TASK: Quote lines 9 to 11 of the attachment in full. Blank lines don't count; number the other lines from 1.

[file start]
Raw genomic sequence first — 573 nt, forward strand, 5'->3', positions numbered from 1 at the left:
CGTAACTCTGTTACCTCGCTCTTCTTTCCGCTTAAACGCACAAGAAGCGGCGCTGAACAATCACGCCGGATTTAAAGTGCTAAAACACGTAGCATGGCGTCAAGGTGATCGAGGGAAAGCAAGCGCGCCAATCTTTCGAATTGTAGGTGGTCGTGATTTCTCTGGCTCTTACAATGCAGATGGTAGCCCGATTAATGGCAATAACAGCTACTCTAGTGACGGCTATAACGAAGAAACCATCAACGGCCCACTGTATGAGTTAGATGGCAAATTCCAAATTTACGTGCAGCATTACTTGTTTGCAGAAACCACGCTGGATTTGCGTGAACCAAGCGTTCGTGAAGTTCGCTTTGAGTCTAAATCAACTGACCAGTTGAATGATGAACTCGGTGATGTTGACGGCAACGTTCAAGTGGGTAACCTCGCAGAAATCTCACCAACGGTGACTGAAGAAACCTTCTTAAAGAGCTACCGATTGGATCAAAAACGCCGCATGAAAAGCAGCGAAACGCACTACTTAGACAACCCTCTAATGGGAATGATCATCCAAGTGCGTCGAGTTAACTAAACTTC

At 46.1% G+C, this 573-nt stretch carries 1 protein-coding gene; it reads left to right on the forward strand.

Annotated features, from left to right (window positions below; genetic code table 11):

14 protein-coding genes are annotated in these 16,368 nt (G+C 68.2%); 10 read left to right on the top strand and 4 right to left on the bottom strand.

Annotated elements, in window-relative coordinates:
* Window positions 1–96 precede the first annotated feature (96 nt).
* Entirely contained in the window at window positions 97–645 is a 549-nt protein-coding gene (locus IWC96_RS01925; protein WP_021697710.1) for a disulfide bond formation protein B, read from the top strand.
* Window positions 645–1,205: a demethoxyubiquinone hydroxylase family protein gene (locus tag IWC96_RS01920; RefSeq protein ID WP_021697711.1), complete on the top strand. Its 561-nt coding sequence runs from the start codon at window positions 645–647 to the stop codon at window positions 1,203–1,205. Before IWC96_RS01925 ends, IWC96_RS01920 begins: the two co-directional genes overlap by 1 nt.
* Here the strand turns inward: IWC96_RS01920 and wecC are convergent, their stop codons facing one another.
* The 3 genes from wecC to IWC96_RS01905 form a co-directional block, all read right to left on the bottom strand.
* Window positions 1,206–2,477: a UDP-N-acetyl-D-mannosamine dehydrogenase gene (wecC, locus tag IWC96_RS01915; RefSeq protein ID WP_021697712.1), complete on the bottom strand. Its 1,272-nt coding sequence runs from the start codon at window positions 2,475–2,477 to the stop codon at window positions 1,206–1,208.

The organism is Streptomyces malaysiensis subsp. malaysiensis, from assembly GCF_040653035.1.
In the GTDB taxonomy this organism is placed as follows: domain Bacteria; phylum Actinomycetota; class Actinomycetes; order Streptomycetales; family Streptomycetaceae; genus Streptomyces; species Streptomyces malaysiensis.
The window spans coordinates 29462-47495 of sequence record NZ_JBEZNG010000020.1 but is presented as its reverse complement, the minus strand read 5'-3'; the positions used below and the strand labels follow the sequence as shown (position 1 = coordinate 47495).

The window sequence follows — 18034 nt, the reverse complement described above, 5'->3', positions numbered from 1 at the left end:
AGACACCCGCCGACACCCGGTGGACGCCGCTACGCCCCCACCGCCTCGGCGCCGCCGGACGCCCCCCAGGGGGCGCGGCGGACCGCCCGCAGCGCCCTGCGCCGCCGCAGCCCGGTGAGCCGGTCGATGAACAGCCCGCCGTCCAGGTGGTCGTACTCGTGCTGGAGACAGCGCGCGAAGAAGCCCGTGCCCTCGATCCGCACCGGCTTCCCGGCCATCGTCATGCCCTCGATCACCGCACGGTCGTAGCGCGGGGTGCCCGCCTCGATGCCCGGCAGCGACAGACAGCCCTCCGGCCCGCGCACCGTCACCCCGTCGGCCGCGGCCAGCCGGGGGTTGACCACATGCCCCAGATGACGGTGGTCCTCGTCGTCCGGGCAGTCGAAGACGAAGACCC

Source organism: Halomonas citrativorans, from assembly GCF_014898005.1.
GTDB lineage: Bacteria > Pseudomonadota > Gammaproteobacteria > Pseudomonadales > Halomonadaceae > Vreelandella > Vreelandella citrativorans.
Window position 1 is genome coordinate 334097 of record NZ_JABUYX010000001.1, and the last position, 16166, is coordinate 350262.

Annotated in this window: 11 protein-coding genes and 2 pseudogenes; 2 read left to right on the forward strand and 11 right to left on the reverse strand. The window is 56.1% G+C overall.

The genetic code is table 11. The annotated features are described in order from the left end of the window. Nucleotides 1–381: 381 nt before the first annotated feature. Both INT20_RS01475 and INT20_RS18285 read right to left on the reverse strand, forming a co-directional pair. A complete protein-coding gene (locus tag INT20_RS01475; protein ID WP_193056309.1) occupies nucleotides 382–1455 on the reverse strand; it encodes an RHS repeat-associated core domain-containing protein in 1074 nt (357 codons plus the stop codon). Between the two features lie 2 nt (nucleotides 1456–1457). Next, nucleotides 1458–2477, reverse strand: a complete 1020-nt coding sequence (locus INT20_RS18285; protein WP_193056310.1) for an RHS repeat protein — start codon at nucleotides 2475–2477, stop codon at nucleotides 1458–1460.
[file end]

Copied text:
* Window positions 645–1,205: a demethoxyubiquinone hydroxylase family protein gene (locus tag IWC96_RS01920; RefSeq protein ID WP_021697711.1), complete on the top strand. Its 561-nt coding sequence runs from the start codon at window positions 645–647 to the stop codon at window positions 1,203–1,205. Before IWC96_RS01925 ends, IWC96_RS01920 begins: the two co-directional genes overlap by 1 nt.
* Here the strand turns inward: IWC96_RS01920 and wecC are convergent, their stop codons facing one another.
* The 3 genes from wecC to IWC96_RS01905 form a co-directional block, all read right to left on the bottom strand.